However, as per the party’s circular of March 7, 2019, election campaigning for individual candidates continues, hence Mofomobe’s launch of his own election manifesto on Sunday.

Mofomobe and Molapo who is in his second term as BNP deputy leader, having been initially elected to the party’s NEC in 2011 before his 2016 re-election, have in the past two weeks been at each other’s throat, although last week Sunday Mofomobe took a more measured stance towards Molapo “for all the unpalatable things I said about him”.

The jousting started a fortnight ago when during the unveiling of his national executive committee election manifesto Molapo took a swipe at Mofomobe, accusing him of being too ambitious for contesting for a post for which he lacked the capacity to handle.

Molapo added Mofomobe was too immature to lead a party as big as the BNP.

Molapo fired the first salvo alleging Mofomobe was not faithful to his promises, noting that there was a time when the BNP’s Thetsane constituency pleaded with him to contest national assembly elections and that he agreed “only to abandon them at the last minute”.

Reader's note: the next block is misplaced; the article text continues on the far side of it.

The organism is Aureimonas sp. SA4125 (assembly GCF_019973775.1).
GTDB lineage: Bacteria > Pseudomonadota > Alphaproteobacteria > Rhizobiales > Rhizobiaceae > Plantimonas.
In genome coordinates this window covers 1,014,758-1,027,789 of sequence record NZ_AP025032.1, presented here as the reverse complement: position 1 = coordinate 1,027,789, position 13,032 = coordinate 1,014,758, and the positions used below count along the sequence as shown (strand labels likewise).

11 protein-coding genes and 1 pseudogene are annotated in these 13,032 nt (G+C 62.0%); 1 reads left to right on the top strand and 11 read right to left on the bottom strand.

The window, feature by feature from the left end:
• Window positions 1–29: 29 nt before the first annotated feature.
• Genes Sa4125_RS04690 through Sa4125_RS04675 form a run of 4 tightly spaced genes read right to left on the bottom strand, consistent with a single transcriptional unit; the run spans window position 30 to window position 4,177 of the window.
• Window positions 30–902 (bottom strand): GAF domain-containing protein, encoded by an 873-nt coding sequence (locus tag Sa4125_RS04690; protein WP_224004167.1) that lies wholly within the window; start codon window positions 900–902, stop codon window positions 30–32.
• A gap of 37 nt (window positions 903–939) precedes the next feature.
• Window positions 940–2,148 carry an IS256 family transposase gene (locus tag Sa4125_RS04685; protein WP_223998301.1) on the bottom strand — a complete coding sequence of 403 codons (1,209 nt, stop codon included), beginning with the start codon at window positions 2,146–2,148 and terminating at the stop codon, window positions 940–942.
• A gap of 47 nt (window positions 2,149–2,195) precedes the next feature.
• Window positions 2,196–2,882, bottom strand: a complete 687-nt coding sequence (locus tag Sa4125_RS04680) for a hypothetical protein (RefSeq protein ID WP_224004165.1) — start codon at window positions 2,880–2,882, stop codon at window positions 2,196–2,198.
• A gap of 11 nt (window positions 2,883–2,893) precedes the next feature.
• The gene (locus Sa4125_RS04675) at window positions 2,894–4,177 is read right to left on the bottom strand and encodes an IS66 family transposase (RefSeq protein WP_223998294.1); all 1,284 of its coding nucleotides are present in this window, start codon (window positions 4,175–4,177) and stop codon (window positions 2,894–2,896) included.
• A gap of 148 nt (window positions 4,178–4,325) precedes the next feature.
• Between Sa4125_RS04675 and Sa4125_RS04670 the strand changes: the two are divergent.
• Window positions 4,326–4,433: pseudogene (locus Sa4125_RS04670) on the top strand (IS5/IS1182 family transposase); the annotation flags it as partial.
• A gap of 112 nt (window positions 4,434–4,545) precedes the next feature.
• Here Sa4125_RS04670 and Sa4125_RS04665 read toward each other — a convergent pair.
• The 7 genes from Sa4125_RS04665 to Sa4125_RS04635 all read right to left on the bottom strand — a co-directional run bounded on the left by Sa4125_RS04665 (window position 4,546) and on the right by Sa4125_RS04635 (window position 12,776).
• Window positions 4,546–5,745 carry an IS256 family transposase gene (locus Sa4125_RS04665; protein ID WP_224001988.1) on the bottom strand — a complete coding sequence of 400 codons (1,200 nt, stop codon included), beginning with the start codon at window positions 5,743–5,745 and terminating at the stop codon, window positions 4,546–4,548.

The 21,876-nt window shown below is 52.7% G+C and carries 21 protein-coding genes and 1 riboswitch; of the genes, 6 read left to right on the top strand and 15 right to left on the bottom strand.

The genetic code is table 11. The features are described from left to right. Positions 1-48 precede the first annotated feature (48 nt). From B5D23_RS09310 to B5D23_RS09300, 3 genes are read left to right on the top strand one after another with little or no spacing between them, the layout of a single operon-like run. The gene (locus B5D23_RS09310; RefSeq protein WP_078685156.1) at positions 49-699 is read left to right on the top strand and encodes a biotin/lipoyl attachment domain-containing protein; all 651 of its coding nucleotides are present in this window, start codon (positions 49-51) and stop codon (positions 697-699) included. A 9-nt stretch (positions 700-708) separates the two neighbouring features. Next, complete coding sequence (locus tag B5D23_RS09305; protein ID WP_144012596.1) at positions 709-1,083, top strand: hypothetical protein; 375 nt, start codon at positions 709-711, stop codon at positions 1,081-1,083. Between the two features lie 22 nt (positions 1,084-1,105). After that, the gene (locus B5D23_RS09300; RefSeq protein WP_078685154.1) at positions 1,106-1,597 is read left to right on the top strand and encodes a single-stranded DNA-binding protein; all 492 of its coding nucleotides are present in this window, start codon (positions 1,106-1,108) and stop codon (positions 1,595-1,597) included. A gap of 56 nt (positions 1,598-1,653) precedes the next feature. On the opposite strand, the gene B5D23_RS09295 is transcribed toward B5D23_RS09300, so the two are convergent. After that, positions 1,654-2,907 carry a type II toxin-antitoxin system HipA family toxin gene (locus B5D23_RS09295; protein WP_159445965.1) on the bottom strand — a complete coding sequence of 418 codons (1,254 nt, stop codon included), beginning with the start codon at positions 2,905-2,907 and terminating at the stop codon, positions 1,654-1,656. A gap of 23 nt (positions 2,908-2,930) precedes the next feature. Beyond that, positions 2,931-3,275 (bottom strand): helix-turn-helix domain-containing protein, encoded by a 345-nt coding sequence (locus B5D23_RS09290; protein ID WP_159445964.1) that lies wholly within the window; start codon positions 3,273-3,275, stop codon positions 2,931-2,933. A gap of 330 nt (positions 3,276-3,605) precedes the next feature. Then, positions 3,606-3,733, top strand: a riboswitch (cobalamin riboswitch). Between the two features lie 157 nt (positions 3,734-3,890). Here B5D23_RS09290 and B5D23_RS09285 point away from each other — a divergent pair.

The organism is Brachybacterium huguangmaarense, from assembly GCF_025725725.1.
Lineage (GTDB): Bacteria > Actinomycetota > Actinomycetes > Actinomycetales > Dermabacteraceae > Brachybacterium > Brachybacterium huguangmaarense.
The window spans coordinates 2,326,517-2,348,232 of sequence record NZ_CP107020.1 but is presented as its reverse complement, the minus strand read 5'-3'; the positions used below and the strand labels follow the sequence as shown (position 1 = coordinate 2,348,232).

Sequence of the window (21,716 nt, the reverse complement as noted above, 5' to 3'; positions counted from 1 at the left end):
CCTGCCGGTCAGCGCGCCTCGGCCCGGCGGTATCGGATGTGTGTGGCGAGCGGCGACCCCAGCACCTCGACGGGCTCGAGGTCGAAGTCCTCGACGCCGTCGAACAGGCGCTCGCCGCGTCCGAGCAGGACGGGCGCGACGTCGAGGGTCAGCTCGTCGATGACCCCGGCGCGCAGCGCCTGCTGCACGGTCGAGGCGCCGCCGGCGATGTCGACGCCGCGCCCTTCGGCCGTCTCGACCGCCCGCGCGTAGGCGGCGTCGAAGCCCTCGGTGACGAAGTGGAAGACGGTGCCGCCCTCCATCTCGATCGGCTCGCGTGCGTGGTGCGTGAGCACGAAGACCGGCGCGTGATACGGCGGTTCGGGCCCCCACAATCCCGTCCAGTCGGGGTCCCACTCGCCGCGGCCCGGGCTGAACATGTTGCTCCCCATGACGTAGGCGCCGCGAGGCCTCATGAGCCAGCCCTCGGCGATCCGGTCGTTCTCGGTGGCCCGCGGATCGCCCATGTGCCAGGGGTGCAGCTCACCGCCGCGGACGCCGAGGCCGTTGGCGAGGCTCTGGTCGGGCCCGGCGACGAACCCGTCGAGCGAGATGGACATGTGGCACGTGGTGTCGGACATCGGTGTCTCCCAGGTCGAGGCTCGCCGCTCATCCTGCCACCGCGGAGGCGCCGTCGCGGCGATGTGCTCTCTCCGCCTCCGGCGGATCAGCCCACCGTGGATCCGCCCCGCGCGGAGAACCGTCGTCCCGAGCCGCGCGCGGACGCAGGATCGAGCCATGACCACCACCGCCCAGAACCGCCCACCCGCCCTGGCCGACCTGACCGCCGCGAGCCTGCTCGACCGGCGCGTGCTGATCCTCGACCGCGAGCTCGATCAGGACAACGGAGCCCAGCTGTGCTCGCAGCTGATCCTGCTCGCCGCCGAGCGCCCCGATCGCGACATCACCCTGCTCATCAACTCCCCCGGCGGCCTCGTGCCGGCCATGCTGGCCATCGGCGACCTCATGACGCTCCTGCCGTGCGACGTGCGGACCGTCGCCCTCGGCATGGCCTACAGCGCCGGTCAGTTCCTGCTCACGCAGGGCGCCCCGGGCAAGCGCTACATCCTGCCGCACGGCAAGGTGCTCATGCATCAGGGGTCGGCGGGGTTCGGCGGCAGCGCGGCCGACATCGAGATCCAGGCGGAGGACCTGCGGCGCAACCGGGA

“Machesetsa could not stick to the promise he made to the Thetsane constituency and abandoned them knowing full well that they had no other options,” Molapo said.

According to Molapo, because of his immaturity and failure to commit to anything, Mofomobe was not ready to assume the role of party leader noting “the role of BNP deputy leader needs a seasoned politician”.

“My opponent Machesetsa Mofomobe is not ready and fit enough to be a deputy leader of the BNP and his actions over the years say it all,” Molapo said.

Molapo said Mofomobe was incapable of growing the BNP and that wherever he was given the opportunity to lead “things always crumble” and that “he has more important things to do”, further telling BNP supporters that when his opponent was supposed to be busy executing his office’s mandate he, instead, chose to be a regular guest on a private radio station’s talkshows.

Mofomobe is a regular guest on Ts’enolo FM from 7a.m to 8a.m. about two to three times a week, where he unpacks current affairs.